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. Last Updated: 07/27/2016

Chinese Reject Ban As Yeltsin En Route

BEIJING -- China, in its first response to last week's Moscow summit call for a global ban on nuclear tests, said Tuesday that it was not yet time to close the door on the use of "peaceful nuclear explosions."

The statement by Foreign Ministry spokesman Shen Guofang was issued a day before the arrival in the Chinese capital Wednesday of President Boris Yeltsin, who was asked by Western leaders to put the proposed test ban to Chinese leaders during his three-day visit.

"We believe nuclear explosions are one of the ways mankind makes peaceful use of nuclear energy," Shen told a regular news briefing. "In fact, experts on nuclear matters still have differing views on this matter. Therefore we believe that the door to nuclear explosions should not be closed, at least for now."

Shen declined to comment on whether the test issue or China's role in international nuclear non-proliferation would be raised during Yeltsin's scheduled meeting Wednesday with President Jiang Zemin.

An agreement to ban all testing of nuclear weapons by September was the major outcome of a weekend summit meeting in Moscow of leaders of the Group of Seven leading industrialized nations and Russia. China was the only nuclear power not represented at the meeting.

Yeltsin pledged at the meeting to press China to join the agreement and said he hoped to gain China's "understanding."

Beijing has resisted intense pressure to join an international testing moratorium, saying China's 43 tests to date were a fraction of those carried out by the four other nuclear powers -- the United States, Russia, Britain and France.

In January, China said it would halt its underground nuclear blasts only when a global test ban treaty takes effect. The declaration came after France announced a halt to its nuclear test program in the south Pacific that it had resumed late last year to widespread international condemnation.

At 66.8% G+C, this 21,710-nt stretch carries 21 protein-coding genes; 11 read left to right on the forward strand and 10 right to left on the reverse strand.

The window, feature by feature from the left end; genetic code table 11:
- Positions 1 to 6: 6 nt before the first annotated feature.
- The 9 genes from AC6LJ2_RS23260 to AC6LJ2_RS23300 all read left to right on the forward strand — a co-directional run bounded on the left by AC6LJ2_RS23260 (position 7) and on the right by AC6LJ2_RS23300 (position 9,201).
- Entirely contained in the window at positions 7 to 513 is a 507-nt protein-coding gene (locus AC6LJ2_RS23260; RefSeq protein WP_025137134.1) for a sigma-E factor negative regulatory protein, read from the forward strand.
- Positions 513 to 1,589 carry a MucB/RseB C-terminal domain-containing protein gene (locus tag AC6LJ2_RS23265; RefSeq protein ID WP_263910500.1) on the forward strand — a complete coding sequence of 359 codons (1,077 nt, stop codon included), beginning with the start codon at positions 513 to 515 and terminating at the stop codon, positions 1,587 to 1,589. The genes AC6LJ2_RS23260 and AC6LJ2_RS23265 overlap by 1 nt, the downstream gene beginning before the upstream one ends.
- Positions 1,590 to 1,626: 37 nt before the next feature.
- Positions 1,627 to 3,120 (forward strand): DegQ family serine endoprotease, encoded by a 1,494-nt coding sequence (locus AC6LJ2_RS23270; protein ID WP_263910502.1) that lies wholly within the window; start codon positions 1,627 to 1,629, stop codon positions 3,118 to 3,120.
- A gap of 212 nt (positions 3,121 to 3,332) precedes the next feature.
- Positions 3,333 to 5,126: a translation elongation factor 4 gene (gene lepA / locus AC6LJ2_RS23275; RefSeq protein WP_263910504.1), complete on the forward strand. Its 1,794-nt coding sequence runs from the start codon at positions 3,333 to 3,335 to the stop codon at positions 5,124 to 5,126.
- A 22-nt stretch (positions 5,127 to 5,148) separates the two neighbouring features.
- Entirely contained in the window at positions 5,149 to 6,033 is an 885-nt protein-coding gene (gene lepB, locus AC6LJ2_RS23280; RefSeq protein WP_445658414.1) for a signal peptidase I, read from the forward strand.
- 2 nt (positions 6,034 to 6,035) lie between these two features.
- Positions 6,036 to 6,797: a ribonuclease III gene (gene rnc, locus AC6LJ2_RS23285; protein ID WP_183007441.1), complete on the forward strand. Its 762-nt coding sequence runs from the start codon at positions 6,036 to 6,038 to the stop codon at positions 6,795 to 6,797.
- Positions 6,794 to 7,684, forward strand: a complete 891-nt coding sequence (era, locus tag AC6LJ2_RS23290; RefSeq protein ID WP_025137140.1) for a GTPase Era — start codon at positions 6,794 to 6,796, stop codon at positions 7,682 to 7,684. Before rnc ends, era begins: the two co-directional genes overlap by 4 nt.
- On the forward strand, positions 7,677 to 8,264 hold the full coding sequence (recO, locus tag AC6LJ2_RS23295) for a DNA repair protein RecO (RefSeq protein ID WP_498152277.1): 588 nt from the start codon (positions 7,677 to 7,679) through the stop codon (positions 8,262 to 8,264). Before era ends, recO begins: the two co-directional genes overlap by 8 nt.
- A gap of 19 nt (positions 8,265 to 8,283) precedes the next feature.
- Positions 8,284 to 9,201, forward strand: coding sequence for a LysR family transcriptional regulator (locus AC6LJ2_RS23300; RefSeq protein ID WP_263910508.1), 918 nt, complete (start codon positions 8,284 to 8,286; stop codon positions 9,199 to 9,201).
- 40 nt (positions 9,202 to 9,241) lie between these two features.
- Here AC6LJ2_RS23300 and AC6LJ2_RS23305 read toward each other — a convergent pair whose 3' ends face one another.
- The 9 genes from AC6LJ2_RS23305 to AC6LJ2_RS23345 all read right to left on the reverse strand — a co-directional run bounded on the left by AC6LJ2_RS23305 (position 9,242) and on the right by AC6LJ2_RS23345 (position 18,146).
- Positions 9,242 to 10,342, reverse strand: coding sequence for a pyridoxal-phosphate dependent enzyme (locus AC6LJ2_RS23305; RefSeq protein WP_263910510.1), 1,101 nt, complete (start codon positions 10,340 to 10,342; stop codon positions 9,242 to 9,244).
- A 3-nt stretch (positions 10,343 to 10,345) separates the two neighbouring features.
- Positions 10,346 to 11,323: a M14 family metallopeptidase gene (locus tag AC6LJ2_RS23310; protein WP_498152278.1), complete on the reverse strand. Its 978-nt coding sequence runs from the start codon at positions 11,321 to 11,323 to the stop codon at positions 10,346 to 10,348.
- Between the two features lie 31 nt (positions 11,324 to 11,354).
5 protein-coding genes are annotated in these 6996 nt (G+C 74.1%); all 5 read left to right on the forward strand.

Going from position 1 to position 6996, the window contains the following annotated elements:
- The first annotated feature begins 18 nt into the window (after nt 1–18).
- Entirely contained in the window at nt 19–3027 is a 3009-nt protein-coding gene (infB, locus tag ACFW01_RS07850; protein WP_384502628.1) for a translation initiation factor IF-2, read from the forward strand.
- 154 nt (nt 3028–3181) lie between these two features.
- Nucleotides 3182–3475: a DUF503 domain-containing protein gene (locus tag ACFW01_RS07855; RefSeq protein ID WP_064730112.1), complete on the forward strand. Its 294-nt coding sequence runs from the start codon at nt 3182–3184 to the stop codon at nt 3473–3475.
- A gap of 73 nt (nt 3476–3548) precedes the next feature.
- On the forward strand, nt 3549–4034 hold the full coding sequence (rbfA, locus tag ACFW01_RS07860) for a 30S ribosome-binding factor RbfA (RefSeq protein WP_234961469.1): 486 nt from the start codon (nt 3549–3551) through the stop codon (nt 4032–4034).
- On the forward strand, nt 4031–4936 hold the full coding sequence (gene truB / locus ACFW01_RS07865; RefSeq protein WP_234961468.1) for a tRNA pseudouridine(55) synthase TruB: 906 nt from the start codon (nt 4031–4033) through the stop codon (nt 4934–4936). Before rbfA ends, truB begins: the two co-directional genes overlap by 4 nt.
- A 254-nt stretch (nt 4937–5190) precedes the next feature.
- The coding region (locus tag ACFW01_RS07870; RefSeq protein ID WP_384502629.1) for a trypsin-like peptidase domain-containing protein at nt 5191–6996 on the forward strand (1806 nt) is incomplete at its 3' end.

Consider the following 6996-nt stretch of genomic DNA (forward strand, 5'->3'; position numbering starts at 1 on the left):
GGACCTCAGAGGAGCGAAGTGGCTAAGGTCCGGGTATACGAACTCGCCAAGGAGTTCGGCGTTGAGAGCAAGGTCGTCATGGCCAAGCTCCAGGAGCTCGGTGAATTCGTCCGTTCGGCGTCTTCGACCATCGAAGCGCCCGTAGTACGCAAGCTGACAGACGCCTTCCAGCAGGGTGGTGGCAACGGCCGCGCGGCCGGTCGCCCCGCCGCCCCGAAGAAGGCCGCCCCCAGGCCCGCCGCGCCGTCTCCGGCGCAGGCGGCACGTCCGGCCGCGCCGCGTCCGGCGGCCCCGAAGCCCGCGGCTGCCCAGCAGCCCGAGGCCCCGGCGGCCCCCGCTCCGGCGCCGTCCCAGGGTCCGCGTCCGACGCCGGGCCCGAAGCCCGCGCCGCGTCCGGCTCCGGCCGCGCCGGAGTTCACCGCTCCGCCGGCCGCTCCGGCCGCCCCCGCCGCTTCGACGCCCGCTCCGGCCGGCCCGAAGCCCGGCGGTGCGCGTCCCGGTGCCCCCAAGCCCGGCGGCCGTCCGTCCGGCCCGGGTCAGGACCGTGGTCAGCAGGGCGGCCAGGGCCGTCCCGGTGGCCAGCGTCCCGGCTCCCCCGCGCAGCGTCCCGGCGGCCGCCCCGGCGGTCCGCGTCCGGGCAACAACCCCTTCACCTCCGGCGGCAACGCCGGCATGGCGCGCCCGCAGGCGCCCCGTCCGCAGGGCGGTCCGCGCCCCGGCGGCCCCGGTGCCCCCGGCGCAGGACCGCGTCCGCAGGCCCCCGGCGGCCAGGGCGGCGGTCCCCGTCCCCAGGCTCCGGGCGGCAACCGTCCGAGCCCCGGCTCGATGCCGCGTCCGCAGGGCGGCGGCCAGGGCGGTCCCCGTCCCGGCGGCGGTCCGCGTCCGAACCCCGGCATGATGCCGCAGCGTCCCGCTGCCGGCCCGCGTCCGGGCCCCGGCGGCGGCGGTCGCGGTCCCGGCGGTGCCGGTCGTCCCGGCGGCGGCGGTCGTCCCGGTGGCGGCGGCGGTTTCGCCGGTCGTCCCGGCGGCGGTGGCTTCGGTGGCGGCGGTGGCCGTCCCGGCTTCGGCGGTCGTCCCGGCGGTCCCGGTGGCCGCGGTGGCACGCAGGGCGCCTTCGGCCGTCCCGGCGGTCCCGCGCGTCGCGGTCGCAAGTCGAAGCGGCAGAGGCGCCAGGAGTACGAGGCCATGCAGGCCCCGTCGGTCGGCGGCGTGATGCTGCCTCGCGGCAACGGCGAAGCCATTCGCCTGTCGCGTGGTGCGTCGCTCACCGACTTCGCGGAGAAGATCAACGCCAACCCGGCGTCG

China is believed to have plans for at least two test explosions in 1996. Its tests are normally carried out at its Lop Nor site in the sparsely populated northwestern region of Xinjiang.

Until the nuclear safety summit last weekend, Russia had stopped short of endorsing Western calls for a global test ban treaty, and Yeltsin said Russia reserved the right to resume testing and to leave a future treaty if Russia's supreme interests were threatened.

In talks in Geneva on a test ban, Western nuclear powers have supported a ban on all nuclear tests, however small. China is the only nuclear power not to have suspended testing while the negotiations continued.

Yeltsin flew Tuesday to the city of Khabarovsk in the Russian Far East, where he was spending the night before flying on to Beijing Wednesday.

He was due to visit a bridge being built across the Amur River, lay a wreath at a war memorial, and meet veterans, businessmen, local leaders, young people and others, the president's office said.

He was met in Khabarovsk by Defense Minister Pavel Grachev and First Deputy Prime Minister Vladimir Kadannikov, who will accompany him to Beijing. Yeltsin also will visit Shanghai on Friday before returning to Moscow on Saturday, with a stop in Kazakhstan.

As well as raising the test ban issue, Yeltsin also will hold discussions on trade and border issues. Although relations between Russia and China have improved steadily since the 1991 Soviet collapse, their 4,000-kilometer frontier is still a source of tension.

In all, Yeltsin and his Chinese hosts will sign a package of 14 agreements, aides said.

In Shanghai, Yeltsin will sign a treaty aimed at securing borders with China and the leaders of the former Soviet republics of Kazakhstan, Kyrgyzstan and Tajikistan.